And then news of the pandemic hit. The foundation canceled its spring trips and postponed the season while working to determine when the program might reopen.

“People were turning to the outdoors for relief, for a sense of peace and even normalcy during this time when everything else turned upside down,” Tanzer said.

Ultimately, the foundation decided to relaunch the season in the summer with new guidelines for social distancing and safety.

“Spending time outdoors is critical to our mental, emotional and spiritual health, as much as our physical health, and we were flooded with messages from our members saying exactly that,” Tanzer said. “We decided that with some common sense practices in place, we could still offer some trips to anyone who felt comfortable participating in them.”

Safety measures included offering outdoor-only trips, physical distancing, requiring masks and limiting group sizes to 10 or less. But would people still have the same positive experience with the new format?


For foundation member Bruce Bartel, the experience was just what he needed during a challenging year.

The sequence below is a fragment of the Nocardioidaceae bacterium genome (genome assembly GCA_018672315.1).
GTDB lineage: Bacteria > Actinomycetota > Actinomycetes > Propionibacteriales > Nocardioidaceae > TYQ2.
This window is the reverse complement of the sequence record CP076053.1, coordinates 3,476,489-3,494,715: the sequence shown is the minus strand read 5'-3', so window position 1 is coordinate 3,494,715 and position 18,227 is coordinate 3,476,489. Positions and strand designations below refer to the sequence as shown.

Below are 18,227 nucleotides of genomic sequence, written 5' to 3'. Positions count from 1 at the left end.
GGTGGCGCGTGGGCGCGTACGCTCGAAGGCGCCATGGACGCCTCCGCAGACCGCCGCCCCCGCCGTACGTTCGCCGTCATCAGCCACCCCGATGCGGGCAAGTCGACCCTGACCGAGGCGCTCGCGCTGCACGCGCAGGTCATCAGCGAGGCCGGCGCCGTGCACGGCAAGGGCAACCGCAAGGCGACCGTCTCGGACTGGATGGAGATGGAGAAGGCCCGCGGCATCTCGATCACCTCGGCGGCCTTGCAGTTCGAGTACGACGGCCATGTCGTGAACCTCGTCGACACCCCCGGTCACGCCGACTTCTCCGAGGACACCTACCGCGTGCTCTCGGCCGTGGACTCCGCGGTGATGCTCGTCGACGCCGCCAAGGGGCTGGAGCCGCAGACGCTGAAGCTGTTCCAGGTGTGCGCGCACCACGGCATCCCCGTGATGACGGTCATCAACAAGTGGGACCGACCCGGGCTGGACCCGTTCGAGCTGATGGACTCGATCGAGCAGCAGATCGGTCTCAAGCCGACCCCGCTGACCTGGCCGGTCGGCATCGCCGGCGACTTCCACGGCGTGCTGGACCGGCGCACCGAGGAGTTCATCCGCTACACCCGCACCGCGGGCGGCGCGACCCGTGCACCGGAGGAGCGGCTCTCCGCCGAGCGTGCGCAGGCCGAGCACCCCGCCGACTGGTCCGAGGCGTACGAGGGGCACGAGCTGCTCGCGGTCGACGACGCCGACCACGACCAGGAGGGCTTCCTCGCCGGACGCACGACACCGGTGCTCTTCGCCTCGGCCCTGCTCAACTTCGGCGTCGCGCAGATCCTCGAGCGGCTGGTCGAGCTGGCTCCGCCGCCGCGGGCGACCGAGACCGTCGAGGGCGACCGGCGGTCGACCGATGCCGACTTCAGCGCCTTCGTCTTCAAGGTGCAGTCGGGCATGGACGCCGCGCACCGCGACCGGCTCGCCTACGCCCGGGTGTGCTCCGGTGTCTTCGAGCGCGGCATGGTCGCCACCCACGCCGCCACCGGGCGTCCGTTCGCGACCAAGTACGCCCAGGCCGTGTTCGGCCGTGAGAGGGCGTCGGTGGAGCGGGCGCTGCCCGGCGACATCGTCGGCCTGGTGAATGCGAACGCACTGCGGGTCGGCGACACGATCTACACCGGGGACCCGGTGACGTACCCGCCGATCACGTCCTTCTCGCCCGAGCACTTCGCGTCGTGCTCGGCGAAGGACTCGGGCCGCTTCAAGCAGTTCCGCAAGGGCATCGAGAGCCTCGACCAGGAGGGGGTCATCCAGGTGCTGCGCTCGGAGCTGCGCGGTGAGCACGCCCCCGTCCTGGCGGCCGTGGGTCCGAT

Born and raised in Wisconsin, Bartel and his wife, Kathleen, have attended more than 20 trips over the last five years, learning something that surprises them each time. On one trip, they visited Roche-a-Cri State Park in central Wisconsin to learn about the history of the petroglyphs, rock art and effigy mounds there.

“I don’t know how many times I’ve passed by the site on Highway 21, and I never knew anything about its history or significance, or that it even existed,” Bartel said. “I think sometimes we can take our state’s natural beauty for granted — there are so many natural wonders to discover, some of them quite small or overlooked.

“The foundation’s field trips help people to see that hidden world.”

Every trip has an educational component to it. On a 2020 outing, a sea kayak tour of Lake Superior’s Red Cliff Sea Caves, Bartel and his group learned about changes to the shoreline and challenges to the unique ecosystem.

“The immense beauty of the lake swallows you up,” he said. “I had seen the sea caves before during the winter, but being there on the water you felt like you were right in the middle of it all. I felt like I was seeing it in a completely different way.”

The group was respectful about following the new safety measures, he added.

“Once we were out on the water, we were able to space ourselves out and just enjoy experiencing this incredible place together.”